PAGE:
- When working to make assignments more authentic for students, teachers should consider adopting strategies such as collaboration, multiple perspectives and real-life relevance, which can be used both virtually and in-person, Samantha Shane, a New Jersey-based English Language Arts teacher, writes for Edutopia.
- These kinds of assignments also align with Common Core State Standards, which can be mined as well when crafting authentic projects for classes. Teachers can offer students options that range from blogging or vlogging to writing a community newsletter that reflects details about what’s happening in their classroom.
- Students can work alone or together in groups, creating presentations that engage their peers, developing quizzes their classmates can take, or entering competitions and contests. In the end, optimally, students will strengthen their critical thinking skills, which can help them while in school and when they enter the real-world.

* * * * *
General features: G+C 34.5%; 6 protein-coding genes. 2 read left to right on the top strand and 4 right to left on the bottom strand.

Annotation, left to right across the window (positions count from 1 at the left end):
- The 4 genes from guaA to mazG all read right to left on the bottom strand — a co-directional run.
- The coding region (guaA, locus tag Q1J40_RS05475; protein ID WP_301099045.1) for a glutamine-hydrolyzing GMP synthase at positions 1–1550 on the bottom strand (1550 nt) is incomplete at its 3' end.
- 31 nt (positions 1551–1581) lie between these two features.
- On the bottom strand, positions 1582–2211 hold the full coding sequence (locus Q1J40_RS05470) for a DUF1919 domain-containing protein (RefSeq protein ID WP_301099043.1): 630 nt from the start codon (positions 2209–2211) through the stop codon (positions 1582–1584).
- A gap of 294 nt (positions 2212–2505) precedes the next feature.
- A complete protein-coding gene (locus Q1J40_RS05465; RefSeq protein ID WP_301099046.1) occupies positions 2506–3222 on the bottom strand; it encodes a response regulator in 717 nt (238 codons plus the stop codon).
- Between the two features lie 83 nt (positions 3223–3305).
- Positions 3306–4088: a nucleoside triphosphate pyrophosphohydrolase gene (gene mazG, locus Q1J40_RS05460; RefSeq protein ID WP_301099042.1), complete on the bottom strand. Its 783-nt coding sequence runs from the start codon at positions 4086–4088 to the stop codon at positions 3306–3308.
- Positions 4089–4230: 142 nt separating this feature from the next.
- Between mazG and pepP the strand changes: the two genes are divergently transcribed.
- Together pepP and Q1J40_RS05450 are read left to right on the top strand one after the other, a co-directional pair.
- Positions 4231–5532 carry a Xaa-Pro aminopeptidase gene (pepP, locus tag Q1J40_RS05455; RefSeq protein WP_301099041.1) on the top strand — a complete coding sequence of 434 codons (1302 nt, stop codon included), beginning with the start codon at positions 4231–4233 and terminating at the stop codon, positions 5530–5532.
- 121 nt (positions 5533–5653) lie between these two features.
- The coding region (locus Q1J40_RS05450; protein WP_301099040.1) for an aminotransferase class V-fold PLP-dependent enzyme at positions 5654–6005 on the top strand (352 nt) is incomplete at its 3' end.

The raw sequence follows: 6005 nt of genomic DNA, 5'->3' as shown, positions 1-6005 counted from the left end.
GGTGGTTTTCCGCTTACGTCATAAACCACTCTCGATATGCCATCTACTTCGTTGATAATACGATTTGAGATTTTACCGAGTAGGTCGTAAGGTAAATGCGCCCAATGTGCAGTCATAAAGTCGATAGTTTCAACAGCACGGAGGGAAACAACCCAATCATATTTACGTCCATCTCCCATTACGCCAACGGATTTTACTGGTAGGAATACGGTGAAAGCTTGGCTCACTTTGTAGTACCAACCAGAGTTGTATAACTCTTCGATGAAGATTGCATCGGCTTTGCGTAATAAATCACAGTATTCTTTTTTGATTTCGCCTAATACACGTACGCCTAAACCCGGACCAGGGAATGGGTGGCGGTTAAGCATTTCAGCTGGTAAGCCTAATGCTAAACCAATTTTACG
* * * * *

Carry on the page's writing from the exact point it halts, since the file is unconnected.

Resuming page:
When classes are encouraged to make a real-world connection with subject matter, it helps assignments feel more authentic and personal, potentially sparking students' interest in what they’re learning. And educators can help learners find those connections by allowing them to select assignments that appeal to them.
In having a choice in the topic, or even the project they’re going to work on, students may then feel more confident and less nervous as they progress through their work.
These kinds of projects also help students build crucial critical thinking skills by having them reflect, analyze and apply an assignment to details in their own lives, or something that feels relevant to them.
Certainly, assignments that tap into popular culture may help to make classwork feel more relevant to students' lives. Options can include allowing them to analyze storylines from well-known films, plays, TV shows or digital shorts on YouTube. Educators can also tie assignments to well-known events, including sporting events like the Tour de France or Olympics.
By expanding formats and including digital and collaborative tools, students can also learn how to work together by teaming up on a final project. Opportunities include building a choice board and designing a virtual chart or a digital display.